A landslide caused by heavy rainfall hit a village in western Indonesia on Thursday, December 3, burying the local villagers. This is the second deadly landslip at this area for this week.
Twenty huts were brought under the rubble up to 5 meters (16 feet) high after mounds of earth and rocks surged down a hillside in Bengkulu, a province in the southwest of Sumatra island, Indonesia burying 18 people. Three have been retrieved so far and the rescuers are searching for remaining 15, that officially remain missing.
"I think there were no survivors because earth piled up as high as five metes above the hut," the head of Lebong Tandai Village, Munta Alimun said.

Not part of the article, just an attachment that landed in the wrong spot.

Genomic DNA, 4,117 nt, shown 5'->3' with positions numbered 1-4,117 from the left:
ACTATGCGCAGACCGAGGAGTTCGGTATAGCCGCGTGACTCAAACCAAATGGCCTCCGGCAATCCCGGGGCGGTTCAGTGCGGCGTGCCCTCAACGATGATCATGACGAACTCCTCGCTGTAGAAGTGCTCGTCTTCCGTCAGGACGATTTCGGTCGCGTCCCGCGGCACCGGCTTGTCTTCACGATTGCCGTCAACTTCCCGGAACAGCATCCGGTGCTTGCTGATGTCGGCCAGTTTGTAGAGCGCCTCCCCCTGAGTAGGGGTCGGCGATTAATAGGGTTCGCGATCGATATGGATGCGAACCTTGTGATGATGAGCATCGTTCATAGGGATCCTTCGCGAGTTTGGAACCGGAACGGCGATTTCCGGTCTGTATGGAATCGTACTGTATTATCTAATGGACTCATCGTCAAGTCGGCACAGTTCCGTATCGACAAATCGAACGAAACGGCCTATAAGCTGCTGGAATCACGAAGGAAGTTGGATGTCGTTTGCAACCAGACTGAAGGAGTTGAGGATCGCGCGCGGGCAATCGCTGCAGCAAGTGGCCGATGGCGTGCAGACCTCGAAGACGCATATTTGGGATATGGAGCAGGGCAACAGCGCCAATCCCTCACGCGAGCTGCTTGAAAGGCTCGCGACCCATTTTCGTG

According to disaster agency spokesman Sutopo Purwo Nugroho efforts to recover the victims' bodies had been hampered by difficult access to the engulfed area.
This accident was second this week that came after a landslide in Pematang Siantar town in North Sumatra province on Tuesday, December 1, damaging 57 houses, killing 2 people and injuring nine.
This areas are hilly and known for gold mining. Indonesia is composed of a chain of 17 000 islands and is prone to flooding. Seasonal rains and high tides cause frequent landslides and floods which peaks between December and February. Many of the Indonesia's 250 million people live in mountainous areas or fertile, flood-prone plains near rivers.
Featured Image: Rescuers search for buried victims in a village hit by landslide in Indonesia. Photo by presstv.ir